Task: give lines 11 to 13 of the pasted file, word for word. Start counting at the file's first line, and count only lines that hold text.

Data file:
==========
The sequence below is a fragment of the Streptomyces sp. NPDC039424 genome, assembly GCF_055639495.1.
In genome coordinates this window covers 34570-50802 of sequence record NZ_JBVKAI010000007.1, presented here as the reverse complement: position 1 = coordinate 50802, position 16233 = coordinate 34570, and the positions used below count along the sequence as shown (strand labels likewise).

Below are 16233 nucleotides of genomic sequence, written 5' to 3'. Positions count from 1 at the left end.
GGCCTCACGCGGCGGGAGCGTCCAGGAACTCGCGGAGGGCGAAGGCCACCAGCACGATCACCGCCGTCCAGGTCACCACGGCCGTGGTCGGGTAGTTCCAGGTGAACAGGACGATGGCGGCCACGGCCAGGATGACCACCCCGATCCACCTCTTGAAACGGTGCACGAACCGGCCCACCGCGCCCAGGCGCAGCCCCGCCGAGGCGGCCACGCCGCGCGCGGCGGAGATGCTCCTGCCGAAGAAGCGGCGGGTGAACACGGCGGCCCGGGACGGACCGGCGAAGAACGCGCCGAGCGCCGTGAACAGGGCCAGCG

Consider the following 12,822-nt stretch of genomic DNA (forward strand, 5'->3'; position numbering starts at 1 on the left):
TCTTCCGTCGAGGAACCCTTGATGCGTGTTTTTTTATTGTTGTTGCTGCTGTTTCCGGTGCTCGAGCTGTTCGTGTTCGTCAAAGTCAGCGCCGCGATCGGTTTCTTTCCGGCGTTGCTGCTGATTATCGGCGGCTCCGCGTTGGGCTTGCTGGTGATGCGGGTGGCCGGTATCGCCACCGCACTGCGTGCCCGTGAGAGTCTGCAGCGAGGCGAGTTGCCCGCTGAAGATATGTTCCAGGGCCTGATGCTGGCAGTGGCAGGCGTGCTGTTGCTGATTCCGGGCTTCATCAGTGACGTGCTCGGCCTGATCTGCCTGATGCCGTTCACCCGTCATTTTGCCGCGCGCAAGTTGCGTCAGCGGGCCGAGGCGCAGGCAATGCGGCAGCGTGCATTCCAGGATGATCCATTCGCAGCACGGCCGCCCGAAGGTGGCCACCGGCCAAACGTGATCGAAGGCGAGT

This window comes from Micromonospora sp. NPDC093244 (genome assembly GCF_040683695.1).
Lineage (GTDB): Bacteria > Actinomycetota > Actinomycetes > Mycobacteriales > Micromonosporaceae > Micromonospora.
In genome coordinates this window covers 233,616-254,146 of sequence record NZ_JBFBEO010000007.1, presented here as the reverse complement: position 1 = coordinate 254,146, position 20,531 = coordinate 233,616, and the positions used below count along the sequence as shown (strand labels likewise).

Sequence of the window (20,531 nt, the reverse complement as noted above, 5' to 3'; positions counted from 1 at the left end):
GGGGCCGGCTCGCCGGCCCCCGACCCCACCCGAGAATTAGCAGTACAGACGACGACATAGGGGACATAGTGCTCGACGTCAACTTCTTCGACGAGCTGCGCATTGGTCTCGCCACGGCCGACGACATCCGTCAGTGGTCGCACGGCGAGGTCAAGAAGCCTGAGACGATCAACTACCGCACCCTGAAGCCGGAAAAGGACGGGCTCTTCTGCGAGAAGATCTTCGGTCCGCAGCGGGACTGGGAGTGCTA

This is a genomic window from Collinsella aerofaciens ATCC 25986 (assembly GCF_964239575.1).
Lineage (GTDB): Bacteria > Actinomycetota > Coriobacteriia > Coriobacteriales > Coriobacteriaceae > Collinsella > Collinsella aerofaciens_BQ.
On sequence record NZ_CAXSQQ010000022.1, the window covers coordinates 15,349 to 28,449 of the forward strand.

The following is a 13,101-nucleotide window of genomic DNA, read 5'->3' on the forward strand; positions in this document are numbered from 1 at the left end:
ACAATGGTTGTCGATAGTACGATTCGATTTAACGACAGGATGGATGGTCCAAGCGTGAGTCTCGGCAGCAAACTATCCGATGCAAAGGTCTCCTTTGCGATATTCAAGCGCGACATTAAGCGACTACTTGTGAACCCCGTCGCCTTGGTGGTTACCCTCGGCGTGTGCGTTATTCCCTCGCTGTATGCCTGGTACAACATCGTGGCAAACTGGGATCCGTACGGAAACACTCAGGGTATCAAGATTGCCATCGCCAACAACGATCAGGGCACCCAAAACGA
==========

GGGGCCGGCTCGCCGGCCCCCGACCCCACCCGAGAATTAGCAGTACAGACGACGACATAGGGGACATAGTGCTCGACGTCAACTTCTTCGACGAGCTGCGCATTGGTCTCGCCACGGCCGACGACATCCGTCAGTGGTCGCACGGCGAGGTCAAGAAGCCTGAGACGATCAACTACCGCACCCTGAAGCCGGAAAAGGACGGGCTCTTCTGCGAGAAGATCTTCGGTCCGCAGCGGGACTGGGAGTGCTA

This is a genomic window from Collinsella aerofaciens ATCC 25986 (assembly GCF_964239575.1).
Lineage (GTDB): Bacteria > Actinomycetota > Coriobacteriia > Coriobacteriales > Coriobacteriaceae > Collinsella > Collinsella aerofaciens_BQ.